Raiders, Chargers Hire Ex-49ers Chief Carmen Policy to Push L.A.-Area Stadium

Jason ColeNFL AnalystMay 19, 2015

AP Images

The San Diego Chargers and Oakland Raiders continued their push toward moving to Los Angeles by hiring former NFL executive Carmen Policy to head their efforts to build a stadium in nearby Carson.

Policy and Mark Fabiani, the special counsel to the president of the Chargers, confirmed the hire Monday. For the Chargers, the move coincided with an announcement by the San Diego Citizens Stadium Advisory Group about a funding plan for a new stadium there.

Policy, 72, spent nearly 25 years as an executive with the San Francisco 49ers and the Cleveland Browns. He was part of the front office of the 49ers for four of the team's five titles and is credited by many for calming Hall of Fame coach Bill Walsh and then-49ers owner Eddie DeBartolo during numerous fights between the two.

SAN FRANCISCO - NOVEMBER 19:  Former president of the 49ers, Carmen Policy, and former owner, Eddie DeBartolo Jr., walk to the ceremony held in Jerry Rice's honor during half time of the NFL game between the San Francisco 49ers and the Seattle Seahawks at
Jed Jacobsohn/Getty Images

He later joined the Browns when the team returned to the league in expansion.

Policy, who retired in 2004 and founded a winery in Napa, said the opportunity to create a "football nirvana" in Carson was too tempting for him to turn down. Policy will be the director of the holding company the Chargers and Raiders formed for the Carson project.

"We're talking about a site that is completely dedicated to the NFL, a football-only site that will be perfect not only for these teams but also for the best Super Bowl experience imaginable," Policy said, referring to a 157-acre site the Chargers and Raiders plan to propose.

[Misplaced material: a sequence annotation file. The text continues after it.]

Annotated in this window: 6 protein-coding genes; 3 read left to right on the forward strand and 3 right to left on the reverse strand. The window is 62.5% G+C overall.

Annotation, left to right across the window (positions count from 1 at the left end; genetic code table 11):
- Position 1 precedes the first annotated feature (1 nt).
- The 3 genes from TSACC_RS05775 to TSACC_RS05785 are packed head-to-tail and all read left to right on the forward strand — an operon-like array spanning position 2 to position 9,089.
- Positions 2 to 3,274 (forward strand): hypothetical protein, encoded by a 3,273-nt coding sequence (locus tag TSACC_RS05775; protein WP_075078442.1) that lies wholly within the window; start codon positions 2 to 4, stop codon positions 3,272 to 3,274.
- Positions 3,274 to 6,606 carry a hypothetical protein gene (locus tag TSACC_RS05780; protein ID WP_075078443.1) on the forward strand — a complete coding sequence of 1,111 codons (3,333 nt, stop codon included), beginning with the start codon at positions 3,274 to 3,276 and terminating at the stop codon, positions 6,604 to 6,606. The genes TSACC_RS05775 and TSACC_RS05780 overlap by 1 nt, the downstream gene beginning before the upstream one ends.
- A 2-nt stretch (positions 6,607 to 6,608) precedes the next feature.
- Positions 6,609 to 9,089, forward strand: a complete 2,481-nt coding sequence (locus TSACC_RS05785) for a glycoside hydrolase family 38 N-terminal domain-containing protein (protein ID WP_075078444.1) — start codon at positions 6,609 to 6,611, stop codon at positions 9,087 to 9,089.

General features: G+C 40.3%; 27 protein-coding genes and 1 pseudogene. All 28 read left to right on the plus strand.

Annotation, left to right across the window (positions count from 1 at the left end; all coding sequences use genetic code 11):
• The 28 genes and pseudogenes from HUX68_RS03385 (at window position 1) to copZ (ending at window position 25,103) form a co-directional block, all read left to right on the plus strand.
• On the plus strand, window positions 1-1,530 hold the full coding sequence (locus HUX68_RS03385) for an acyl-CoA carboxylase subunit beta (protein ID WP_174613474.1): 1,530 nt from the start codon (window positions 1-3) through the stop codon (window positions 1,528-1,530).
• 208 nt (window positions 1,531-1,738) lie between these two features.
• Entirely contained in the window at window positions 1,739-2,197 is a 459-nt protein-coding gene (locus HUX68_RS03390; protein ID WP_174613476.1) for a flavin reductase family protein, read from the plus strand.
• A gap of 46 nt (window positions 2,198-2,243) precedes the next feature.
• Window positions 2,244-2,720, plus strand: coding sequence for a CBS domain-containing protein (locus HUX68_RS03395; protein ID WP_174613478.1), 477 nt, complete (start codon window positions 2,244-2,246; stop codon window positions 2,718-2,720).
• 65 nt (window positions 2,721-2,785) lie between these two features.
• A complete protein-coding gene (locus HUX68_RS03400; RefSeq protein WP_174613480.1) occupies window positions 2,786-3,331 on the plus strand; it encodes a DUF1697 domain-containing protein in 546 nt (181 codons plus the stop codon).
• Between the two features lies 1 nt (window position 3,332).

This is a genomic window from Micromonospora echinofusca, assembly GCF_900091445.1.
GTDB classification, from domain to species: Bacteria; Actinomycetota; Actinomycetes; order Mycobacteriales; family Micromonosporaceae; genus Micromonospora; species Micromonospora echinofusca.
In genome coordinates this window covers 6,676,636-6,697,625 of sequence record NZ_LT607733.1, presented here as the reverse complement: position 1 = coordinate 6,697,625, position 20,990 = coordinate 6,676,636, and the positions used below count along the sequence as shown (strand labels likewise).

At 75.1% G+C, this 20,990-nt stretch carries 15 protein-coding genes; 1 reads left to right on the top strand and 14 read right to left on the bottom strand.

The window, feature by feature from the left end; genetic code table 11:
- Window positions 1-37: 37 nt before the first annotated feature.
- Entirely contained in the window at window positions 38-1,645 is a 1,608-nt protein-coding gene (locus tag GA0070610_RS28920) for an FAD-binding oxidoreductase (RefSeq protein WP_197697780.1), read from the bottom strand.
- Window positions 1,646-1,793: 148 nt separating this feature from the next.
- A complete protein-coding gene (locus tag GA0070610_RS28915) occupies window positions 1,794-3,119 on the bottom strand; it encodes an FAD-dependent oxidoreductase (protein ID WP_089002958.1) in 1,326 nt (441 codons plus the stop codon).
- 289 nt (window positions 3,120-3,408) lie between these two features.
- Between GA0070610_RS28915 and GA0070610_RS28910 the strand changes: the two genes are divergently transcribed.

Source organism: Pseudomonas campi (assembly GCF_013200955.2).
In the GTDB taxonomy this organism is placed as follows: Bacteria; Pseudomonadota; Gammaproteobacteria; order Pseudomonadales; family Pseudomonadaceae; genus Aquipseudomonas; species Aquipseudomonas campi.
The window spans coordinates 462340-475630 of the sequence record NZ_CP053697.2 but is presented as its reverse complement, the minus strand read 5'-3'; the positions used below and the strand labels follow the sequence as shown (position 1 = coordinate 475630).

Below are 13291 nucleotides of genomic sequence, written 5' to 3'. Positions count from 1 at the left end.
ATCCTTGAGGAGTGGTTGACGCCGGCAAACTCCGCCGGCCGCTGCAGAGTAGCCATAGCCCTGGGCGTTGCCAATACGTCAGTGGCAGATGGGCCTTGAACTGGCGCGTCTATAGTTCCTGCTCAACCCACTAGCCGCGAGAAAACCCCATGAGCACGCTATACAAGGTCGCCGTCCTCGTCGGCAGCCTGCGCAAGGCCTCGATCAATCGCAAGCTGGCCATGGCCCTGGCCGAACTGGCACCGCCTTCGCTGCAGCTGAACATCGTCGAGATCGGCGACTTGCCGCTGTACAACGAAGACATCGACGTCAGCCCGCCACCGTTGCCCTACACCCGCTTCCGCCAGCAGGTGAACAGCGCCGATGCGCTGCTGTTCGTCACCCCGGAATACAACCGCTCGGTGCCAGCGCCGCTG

Policy said that an additional 11 acres are expected to be added to the site. That will make it approximately as large as the Dodger Stadium property the league has long desired for football.

Policy also took a swipe at San Diego's proposal, saying the Carson site would not require any additional business development outside of football. The San Diego proposal (see stadium rendering in the tweet below) has included the sale of 75 acres of land at the Mission Valley site in order to raise another $225 million.

Anthony G. Manolatos @tonymanolatos

Stadium rendering created by @Meisarch and his team at MEIS for #CSAG: http://t.co/OSb2d3IlJs

The Chargers' and Raiders' plan is in direct competition with a proposal in Inglewood that St. Louis Rams owner Stan Kroenke is working on.

The hiring of Policy is another step by both teams to find alternatives in the likelihood that neither of their current cities will step forward to build new stadiums with conditions the teams want to accept.

Fabiani said in a statement that the Chargers would review the $1.1 billion San Diego proposal. However, he has indicated that the Chargers will continue to make sure the Carson project moves ahead. Policy said he believes that momentum for a return to Los Angeles in growing quickly within the league.

"Based on what I'm hearing, we could have an announcement by the end of the season, if not the end of the year on what's going to happen," said Policy, who was in San Francisco on Monday to meet with league officials. NFL owners will meet there on Tuesday and Wednesday and an update on the Los Angeles situation is expected.

Jason Cole covers the NFL for Bleacher Report.


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